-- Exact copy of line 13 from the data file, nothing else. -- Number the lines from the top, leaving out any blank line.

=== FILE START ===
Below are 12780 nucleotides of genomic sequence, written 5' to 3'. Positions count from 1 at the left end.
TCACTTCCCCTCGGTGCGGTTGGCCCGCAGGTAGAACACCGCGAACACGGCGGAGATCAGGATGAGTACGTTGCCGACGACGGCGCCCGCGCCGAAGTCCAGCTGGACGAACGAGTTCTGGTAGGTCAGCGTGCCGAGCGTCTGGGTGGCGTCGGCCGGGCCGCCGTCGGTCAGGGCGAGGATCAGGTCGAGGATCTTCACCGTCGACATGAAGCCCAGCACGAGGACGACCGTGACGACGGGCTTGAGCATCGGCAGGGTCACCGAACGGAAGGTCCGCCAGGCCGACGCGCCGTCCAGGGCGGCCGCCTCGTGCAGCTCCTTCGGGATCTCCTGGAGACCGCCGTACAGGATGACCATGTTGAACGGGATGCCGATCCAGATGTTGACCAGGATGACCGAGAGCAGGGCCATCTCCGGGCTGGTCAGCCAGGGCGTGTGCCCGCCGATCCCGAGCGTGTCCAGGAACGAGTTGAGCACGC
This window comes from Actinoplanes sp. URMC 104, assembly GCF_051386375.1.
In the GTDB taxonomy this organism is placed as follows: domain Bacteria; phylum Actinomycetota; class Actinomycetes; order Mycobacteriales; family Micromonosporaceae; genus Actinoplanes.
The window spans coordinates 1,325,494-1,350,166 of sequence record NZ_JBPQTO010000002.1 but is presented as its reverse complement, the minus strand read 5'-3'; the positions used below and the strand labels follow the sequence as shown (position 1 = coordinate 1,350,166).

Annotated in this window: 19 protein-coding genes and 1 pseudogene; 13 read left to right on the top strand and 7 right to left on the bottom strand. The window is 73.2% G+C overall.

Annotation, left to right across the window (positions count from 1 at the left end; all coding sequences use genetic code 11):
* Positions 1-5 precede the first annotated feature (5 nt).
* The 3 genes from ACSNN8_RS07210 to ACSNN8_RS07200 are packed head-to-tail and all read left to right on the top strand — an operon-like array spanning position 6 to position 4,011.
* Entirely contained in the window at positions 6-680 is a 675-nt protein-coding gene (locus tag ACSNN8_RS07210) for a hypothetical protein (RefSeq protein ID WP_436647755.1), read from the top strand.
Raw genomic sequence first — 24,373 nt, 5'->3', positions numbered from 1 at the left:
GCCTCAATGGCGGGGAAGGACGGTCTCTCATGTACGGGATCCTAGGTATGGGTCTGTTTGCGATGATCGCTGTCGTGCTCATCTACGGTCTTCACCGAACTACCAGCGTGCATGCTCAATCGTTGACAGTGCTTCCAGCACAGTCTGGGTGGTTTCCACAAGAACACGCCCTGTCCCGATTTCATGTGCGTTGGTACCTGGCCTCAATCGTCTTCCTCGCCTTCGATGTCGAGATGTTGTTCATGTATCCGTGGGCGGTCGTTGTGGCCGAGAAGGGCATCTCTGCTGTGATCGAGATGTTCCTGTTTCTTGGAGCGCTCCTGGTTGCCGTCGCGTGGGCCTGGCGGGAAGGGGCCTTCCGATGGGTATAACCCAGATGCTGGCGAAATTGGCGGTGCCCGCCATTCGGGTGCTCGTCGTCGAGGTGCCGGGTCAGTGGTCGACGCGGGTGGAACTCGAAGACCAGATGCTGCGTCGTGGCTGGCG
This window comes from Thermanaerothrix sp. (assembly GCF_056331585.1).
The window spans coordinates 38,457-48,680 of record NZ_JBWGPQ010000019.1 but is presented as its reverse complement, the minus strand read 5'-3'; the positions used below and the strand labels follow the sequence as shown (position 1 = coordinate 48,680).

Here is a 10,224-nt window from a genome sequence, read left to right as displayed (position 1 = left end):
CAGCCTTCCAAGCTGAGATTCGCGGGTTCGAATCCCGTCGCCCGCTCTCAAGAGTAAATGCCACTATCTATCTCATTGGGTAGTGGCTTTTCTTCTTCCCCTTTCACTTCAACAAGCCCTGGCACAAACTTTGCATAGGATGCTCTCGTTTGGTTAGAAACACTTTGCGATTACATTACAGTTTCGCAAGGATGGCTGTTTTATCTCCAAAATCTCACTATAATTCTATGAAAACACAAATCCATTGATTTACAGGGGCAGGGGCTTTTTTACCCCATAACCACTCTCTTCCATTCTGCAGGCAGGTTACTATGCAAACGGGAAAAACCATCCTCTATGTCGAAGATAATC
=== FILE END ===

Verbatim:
This window comes from Thermanaerothrix sp. (assembly GCF_056331585.1).